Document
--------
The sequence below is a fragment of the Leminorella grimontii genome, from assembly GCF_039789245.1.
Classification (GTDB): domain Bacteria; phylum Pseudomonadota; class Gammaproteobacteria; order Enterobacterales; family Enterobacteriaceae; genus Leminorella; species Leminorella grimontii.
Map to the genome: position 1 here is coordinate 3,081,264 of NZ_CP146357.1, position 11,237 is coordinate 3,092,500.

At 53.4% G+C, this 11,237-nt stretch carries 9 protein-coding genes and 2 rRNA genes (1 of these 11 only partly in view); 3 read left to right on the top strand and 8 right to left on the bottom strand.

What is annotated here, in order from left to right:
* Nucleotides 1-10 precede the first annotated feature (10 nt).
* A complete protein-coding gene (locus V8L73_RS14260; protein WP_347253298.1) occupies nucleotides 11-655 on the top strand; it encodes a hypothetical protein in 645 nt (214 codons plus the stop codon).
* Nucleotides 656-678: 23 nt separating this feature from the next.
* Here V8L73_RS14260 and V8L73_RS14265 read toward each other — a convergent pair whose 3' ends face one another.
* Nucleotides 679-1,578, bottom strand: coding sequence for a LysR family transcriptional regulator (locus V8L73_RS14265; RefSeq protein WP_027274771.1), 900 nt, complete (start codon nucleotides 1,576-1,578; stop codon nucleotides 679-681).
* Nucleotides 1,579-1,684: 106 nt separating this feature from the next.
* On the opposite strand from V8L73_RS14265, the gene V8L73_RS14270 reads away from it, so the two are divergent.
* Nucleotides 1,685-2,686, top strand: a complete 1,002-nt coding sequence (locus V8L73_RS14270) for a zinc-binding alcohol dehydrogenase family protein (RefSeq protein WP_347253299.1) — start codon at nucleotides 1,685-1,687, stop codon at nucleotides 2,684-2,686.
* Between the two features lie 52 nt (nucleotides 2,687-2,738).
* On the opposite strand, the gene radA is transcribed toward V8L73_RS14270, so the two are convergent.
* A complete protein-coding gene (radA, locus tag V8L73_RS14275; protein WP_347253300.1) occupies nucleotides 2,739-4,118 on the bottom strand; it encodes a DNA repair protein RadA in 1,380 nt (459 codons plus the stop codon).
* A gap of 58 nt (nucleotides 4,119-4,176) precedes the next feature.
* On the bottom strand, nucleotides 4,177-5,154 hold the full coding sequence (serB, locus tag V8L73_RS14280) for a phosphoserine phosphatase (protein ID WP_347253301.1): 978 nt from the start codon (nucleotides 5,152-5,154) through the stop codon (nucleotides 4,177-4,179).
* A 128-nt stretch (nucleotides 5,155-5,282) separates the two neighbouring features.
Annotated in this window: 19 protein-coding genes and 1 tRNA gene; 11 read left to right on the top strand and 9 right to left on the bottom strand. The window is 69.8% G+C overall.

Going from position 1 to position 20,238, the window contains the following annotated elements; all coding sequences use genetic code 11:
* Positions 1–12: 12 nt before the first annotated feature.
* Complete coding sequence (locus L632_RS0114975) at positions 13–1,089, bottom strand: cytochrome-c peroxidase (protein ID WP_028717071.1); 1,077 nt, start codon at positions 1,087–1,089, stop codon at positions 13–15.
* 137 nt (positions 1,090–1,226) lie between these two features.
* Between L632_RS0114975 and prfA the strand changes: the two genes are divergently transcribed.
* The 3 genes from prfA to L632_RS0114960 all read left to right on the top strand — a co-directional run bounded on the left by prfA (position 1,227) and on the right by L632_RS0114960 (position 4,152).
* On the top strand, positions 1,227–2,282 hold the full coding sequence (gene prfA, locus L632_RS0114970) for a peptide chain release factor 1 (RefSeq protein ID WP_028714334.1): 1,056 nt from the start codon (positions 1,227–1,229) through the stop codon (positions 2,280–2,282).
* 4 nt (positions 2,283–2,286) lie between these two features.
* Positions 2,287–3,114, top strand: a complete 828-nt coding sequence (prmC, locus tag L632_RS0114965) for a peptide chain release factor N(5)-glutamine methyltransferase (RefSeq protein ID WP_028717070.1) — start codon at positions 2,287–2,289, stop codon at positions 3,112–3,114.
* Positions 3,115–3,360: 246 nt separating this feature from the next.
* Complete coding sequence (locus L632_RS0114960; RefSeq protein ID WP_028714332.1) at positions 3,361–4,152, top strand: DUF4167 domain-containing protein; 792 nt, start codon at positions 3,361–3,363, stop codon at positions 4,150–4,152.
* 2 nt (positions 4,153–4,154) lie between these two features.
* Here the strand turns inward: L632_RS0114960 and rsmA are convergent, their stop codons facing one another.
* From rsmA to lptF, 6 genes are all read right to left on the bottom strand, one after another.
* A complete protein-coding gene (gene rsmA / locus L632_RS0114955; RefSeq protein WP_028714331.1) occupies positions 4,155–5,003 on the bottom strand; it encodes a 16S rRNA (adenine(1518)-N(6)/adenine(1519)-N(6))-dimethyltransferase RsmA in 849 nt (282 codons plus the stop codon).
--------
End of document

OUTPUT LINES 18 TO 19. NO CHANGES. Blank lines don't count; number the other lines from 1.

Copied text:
* On the bottom strand, nucleotides 4,177-5,154 hold the full coding sequence (serB, locus tag V8L73_RS14280) for a phosphoserine phosphatase (protein ID WP_347253301.1): 978 nt from the start codon (nucleotides 5,152-5,154) through the stop codon (nucleotides 4,177-4,179).
* A 128-nt stretch (nucleotides 5,155-5,282) separates the two neighbouring features.